PHASE 5: Granularity The modular construction of the preceding datasets means that they can be easily added to, for example, enriching the coverage of demographics by incorporating census-level profile data from partners. It also facilitates fusion with other data sources, for example, with additional platforms such as TV.
Whilst Phases 4 and 5 are currently restricted to the typically ‘advanced’ markets with large digital advertising revenues, the gap certainly appears to be closing. In Asia Pacific, we are already seeing progress, and there is clearly a wealth of opportunity in the mobile space. From the page impressions that Comscore already observes via our census-tag network, Asia Pacific features some of the most mobile-focused markets globally. In India, one third of the page impressions we capture are on smartphone or tablet, and in other markets, that figure is higher still – an incredible 39% in Korea, for example. Although using a more limited dataset, these figures are impressive in comparison with the panel- and tag-observed figures in the U.S., where mobile platforms account for slightly under a quarter of page views.
As users, and therefore content and advertising, continue to expand to mobile devices, Comscore has made a concerted effort to implement our Phase 2 solution for audience measurement in multiple markets globally, including China, Hong Kong, India, Malaysia, Singapore and Taiwan, and Phase 3 in Australia, with more Asia Pacific markets scheduled for 2015.
Already in these markets, we are seeing data and usage that allow content owners, advertisers and their agencies to make informed progress on mobile and multi-platform strategy, development and advertising. Understanding the relationships between smartphone and tablet audiences on both browsing and app entities helps these players to better evaluate or monetise mobile inventory, or make decisions regarding editorial or features. Insights such as on iOS and Android audiences are also critical to the mobile space. Census-informed mobile measurement is a huge first step in filling a measurement vacuum and we continue to work on progressing markets in this region into the ensuing phases.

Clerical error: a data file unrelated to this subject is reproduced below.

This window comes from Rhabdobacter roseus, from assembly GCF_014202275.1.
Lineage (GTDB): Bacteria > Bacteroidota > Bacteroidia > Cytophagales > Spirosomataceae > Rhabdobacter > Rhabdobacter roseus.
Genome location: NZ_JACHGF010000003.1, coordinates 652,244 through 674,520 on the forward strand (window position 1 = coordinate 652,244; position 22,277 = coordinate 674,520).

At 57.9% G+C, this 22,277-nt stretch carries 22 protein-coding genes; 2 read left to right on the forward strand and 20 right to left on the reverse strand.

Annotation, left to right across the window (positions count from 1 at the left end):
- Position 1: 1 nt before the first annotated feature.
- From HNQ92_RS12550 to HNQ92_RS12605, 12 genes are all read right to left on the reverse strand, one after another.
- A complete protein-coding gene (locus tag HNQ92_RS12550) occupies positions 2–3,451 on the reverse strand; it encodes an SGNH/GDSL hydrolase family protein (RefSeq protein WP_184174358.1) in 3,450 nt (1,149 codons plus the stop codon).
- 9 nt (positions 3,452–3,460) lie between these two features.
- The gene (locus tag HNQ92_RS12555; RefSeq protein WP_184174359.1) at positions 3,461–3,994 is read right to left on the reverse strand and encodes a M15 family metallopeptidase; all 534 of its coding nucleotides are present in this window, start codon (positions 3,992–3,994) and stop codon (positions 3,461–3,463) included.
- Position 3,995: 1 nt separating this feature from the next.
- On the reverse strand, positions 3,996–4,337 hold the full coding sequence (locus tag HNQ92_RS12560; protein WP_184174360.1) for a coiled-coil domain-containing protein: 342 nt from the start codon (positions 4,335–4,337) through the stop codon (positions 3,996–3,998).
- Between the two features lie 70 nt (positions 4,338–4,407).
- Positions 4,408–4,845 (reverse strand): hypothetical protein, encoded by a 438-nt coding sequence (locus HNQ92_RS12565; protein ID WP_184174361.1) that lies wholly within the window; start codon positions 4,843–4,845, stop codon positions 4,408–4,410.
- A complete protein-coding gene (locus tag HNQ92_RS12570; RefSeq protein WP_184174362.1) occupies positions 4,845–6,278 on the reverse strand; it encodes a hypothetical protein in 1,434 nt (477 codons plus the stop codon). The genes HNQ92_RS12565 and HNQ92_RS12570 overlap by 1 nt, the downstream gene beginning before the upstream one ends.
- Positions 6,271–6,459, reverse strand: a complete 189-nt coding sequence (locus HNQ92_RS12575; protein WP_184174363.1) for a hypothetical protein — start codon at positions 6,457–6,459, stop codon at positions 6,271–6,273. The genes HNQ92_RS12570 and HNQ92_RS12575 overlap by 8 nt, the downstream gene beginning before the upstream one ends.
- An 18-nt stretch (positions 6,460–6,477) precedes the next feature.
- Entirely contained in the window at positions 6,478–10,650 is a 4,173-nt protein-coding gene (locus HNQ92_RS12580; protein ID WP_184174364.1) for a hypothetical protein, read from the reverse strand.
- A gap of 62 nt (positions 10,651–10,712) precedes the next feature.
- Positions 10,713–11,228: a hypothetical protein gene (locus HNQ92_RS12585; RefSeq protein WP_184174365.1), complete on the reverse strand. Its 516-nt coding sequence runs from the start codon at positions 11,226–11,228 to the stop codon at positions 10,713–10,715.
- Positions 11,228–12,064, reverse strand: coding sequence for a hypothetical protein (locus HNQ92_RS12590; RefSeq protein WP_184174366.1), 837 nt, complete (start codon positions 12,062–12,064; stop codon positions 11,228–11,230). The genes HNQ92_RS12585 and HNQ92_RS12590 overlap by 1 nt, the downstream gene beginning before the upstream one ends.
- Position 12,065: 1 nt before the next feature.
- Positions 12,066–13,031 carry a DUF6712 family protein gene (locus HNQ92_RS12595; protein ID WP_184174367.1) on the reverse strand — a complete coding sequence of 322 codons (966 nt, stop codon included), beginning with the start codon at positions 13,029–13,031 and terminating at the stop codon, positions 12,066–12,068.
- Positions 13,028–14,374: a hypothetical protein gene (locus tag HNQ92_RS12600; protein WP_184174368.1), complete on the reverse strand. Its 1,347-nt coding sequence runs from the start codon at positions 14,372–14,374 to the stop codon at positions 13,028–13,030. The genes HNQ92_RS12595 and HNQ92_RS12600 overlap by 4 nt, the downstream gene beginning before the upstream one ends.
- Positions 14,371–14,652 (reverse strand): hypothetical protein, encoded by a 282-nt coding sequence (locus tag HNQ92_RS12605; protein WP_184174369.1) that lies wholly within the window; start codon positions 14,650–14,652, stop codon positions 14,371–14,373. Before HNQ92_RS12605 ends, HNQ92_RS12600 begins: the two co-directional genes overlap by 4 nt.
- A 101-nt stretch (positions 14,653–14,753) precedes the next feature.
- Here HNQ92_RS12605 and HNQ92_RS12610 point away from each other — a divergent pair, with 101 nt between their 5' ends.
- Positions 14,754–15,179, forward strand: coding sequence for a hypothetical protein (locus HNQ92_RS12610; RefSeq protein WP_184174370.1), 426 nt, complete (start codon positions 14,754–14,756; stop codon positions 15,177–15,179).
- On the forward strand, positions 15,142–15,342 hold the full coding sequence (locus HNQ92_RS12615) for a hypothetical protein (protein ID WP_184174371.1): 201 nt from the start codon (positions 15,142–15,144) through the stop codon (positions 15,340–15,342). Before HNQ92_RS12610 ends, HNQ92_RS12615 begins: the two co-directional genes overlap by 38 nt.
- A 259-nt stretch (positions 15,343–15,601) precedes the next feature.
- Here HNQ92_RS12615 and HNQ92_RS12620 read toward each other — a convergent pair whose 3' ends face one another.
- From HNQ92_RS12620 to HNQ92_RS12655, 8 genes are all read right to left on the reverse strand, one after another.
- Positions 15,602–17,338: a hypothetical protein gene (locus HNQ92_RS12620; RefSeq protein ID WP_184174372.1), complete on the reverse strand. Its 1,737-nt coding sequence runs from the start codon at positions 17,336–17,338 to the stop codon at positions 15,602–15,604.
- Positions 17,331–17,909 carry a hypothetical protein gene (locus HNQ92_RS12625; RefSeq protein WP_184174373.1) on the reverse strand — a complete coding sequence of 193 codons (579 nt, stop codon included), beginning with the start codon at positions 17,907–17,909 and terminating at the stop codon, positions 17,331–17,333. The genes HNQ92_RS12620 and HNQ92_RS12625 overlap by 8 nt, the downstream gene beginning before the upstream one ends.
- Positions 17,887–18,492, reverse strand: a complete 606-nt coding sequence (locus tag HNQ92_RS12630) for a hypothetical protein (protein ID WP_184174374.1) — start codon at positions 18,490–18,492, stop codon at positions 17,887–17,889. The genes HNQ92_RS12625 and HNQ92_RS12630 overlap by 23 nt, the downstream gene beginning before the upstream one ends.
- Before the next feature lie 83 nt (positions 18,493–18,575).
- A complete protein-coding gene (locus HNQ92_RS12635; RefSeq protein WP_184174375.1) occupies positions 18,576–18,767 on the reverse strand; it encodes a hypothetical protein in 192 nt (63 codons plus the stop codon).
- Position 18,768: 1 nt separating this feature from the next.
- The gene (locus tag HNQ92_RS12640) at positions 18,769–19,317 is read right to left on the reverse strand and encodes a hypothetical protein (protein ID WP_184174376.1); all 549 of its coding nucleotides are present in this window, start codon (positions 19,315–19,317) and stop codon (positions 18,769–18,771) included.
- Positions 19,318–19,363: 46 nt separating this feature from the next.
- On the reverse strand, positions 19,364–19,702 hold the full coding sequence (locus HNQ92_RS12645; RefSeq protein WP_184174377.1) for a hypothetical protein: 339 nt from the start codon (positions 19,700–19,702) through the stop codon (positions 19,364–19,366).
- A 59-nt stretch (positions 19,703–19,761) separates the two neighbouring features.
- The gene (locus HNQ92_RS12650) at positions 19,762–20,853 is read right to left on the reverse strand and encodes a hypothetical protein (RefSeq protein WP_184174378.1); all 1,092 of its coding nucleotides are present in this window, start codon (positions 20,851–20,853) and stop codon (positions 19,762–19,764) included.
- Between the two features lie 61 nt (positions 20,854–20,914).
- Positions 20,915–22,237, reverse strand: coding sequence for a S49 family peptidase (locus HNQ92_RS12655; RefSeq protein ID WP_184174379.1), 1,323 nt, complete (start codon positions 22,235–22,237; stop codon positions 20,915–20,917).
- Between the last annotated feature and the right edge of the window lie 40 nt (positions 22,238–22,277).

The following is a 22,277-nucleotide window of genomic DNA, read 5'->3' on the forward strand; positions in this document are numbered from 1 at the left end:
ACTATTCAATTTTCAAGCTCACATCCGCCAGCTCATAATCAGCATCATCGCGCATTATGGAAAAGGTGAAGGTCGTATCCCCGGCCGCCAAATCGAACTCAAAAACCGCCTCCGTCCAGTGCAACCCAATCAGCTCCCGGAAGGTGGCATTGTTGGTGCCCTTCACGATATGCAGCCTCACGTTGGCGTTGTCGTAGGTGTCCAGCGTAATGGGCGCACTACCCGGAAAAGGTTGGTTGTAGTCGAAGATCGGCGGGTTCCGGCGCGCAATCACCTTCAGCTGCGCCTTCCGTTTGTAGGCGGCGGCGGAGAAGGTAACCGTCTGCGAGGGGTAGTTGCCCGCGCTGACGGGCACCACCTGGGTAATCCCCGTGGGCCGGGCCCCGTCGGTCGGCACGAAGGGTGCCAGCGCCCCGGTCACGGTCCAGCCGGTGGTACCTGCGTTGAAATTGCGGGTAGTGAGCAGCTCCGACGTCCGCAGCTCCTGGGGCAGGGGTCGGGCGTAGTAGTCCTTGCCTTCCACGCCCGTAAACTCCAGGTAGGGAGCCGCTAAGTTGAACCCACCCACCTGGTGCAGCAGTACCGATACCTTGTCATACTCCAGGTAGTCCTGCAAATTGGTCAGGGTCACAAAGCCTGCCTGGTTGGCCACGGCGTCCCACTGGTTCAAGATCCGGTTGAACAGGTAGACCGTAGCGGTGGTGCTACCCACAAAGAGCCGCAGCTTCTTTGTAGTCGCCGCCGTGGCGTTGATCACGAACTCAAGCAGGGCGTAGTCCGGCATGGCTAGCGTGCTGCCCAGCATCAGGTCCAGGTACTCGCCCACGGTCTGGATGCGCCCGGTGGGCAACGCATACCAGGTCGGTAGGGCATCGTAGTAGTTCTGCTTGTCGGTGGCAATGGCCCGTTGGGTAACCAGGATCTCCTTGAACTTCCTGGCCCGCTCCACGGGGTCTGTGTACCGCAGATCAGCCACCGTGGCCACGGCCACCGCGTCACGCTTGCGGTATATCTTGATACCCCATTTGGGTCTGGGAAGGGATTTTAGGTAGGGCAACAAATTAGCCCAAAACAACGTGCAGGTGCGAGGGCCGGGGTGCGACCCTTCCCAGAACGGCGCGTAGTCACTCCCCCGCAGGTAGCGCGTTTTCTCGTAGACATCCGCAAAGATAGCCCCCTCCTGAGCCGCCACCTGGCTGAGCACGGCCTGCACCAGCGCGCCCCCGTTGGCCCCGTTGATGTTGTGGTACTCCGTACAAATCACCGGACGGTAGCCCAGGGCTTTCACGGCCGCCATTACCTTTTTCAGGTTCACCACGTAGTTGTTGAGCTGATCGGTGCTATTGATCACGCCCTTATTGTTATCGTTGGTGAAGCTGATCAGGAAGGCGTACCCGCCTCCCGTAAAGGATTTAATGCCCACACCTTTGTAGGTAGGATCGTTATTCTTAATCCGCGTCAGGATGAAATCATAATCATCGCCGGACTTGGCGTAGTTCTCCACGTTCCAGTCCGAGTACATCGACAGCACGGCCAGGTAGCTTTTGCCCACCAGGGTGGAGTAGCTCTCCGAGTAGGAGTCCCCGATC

These new datasets are already proving invaluable in our customers’ workflows, and are perhaps even more relevant as media buying and selling advance into programmatic and automated platforms. Quickly understanding true value based on the ability to deliver (multi-platform) audiences, as well as advertising-specific measures such as non-human traffic, viewability and brand safety, allows the ecosystem to flourish with confidence from all sides. We at Comscore are committed to providing trusted independent data where our customers need it and excited to see how they continue to put it into action.
Joe Nguyen is Senior Vice President, Asia Pacific at Comscore, Inc. He has more than 20 years of experience in Asia Pacific and is a veteran of the online analytics industry. Joe is the co-founder of iamWednesday Singapore and is on the Mobile Marketing Association Asia Pacific Board of Directors. He has also held a seat on the ad:tech Singapore Advisory Board and the Interactive Advertising Bureau. Joe was previously with Omniture and Millennium & Copthorne Hotels. Joe holds a BSE degree in Mechanical Engineering from Princeton University. He was born in Vietnam and emigrated to the U.S. after spending a year in a Malaysian refugee camp.
This article was originally published in The MMA Asia Pacific Yearbook 2014.